Adobe will Actively Block Flash Content from Running Beginning January 12th of 2021

It has been widely publicized that the death of Flash was coming in December of 2020, the major browsers are removing support for it. While working on a Flash related issue I ran across Adobe’s EOL page that suggests a more extreme measure than I had assumed. The Flash Player itself has a timebomb in it that will prevent it from working after 1/12/2020. The news caught me and several of my fellow engineers off guard.

The official Adobe EOL page is at Adobe Flash Player End of Life and clearly says; “To help secure users’ systems, Adobe will block Flash content from running in Flash Player beginning January 12, 2021.” My first instinct was to turn off Flash updates, but according to an article published by ZDNET Adobe anticipated attempts to avoid the software’s demise. The kill switch was written into the Flash player code base long ago, updates are only modifying the warning message.

Microsoft will also be releasing an update to remove all traces of Flash from Windows systems. The update will be optional at first, then upgraded to recommended at some unknown date. The update will be permanent and can not be undone. For more details see their post on the subject at Update on Adobe Flash Player End of Support – Microsoft Edge Blog (

Both Adobe and Microsoft will be removing download links (many are already gone) for the older versions of Flash player software from their sites. All of the major browsers and even many of the secondary options have removed, or are removing support for Flash. This effort to end a piece of software’s use is the most aggressive that I can personally recall.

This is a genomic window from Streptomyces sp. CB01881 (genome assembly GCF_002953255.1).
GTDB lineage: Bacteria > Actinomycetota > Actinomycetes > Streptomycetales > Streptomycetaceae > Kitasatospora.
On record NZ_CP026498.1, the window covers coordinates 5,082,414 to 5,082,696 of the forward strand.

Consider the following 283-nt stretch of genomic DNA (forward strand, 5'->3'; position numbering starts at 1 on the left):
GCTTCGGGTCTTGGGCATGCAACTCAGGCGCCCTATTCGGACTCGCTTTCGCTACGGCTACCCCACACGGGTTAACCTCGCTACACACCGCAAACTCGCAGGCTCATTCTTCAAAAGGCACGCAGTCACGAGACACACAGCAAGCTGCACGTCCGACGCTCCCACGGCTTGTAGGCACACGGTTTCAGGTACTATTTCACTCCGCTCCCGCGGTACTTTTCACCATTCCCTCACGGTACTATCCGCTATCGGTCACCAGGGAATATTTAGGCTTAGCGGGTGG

What can do if your organization still uses an app that requires Flash? Adobe has left one option available, Enterprise Enablement as outlined on page 28 (PDF page 33) of the Adobe Flash Player Administration Guide allows for the use of custom mms.cfg files to allow certain sites to still run Flash content. VMware’s document on the subject outlines how to use the files to allow its Flash based management console to continue working. Given that browsers and operating systems are also removing support, it is unclear how long a workaround of this nature will continue to function.

The bottom line is that Flash is being killed off completely. Much in the same manner as SHA1 certificates, it isn’t being left up to individual choice. The tech companies Adobe, Apple, Microsoft, Google, and others have banded together on this and we need to plan for the full demise of Flash Player.

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